Unlock the Editor’s Digest for free
Roula Khalaf, Editor of the FT, selects her favourite stories in this weekly newsletter.
Growth in UK retail sales was lower than inflation last month, according to sector data published on Tuesday that suggests households continued to cut purchases in the run-up to Christmas.
The value of retail sales rose by an annual rate of 2.7 per cent in November, well below the 12-month average of 4.1 per cent, according to the British Retail Consortium.
The figure from the trade body was up slightly from 2.5 per cent in the previous month but also below October’s headline consumer price inflation reading of 4.6 per cent. It indicates shoppers are buying fewer goods despite spending more — a pattern seen since the second half of 2021.
The BRC data, compiled with advisory firm KPMG, gives an early picture of consumer spending ahead of official retail sales data on December 22.
It suggests that weakness in the sector, hit by the cost of living crisis, has continued into the festive season, the busiest spending period of the year.
BRC chief executive Helen Dickinson said discount event Black Friday boosted sales in early November but that “the momentum failed to hold throughout the month, as many households held back on Christmas spending”.
With less than a month to go and sales growth “limping along”, “the cost of living crisis has taken its toll on Christmas spending for many households”, she added.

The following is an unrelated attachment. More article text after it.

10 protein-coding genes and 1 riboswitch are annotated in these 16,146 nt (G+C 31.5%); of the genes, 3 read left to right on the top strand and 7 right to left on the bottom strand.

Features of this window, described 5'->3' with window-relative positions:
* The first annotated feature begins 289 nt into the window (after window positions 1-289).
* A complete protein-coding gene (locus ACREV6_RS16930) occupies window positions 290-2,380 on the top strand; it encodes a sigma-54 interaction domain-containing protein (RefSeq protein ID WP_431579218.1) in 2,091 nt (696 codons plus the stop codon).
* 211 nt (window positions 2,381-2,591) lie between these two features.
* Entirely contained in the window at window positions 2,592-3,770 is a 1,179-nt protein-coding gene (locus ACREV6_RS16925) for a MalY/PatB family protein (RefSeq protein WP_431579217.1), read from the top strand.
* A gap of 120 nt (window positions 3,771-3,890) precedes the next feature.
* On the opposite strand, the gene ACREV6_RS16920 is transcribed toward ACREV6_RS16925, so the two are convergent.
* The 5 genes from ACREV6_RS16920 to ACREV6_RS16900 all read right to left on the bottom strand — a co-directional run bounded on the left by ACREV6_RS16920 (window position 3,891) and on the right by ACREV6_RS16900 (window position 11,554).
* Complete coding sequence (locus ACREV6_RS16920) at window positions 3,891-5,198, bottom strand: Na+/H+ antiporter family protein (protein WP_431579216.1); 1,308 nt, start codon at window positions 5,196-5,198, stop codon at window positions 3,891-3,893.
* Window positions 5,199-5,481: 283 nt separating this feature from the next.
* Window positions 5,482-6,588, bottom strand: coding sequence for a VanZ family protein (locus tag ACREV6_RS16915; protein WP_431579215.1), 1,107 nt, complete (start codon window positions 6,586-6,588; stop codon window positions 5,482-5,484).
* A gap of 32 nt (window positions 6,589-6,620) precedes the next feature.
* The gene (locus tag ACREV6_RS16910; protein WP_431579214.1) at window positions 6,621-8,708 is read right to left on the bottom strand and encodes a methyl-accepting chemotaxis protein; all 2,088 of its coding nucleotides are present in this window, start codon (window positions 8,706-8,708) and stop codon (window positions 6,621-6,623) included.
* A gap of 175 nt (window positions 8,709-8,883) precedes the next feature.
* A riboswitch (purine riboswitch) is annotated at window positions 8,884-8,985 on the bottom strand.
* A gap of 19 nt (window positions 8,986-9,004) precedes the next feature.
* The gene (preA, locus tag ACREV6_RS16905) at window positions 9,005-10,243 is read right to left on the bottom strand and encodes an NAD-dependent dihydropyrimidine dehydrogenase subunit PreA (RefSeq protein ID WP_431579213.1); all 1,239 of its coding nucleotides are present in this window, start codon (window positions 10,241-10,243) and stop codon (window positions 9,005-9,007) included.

The BRC reported stronger grow in health and beauty products, but a year-on-year decline in non-food sales.
The figures chime with statistics also published on Tuesday by Barclays, which showed that consumer card spending grew by 2.9 per cent year on year last month. That was up from 2.6 per cent in October, but still well below the rate of inflation.
The payments company, which monitors almost half of UK credit and debit card transactions, said spending on non-essential items grew by an annual rate of 2.7 per cent in November, compared with 2 per cent in the previous month.
The rise came as the retail sector received a boost from the early start to Black Friday sales and the late arrival of cold weather.
However, spending on restaurants fell further last month, registering an annual contraction of 11.9 per cent compared with a 10.3 per cent fall in October.
Spending on entertainment, furniture, electronics and home improvements also contracted year on year.
Jack Meaning, economist at Barclays, said that although the data suggested consumers were continuing to spend more while getting less for their money, “the gap is narrowing as the rate of price increases slows, and we expect it to narrow further in the coming months”.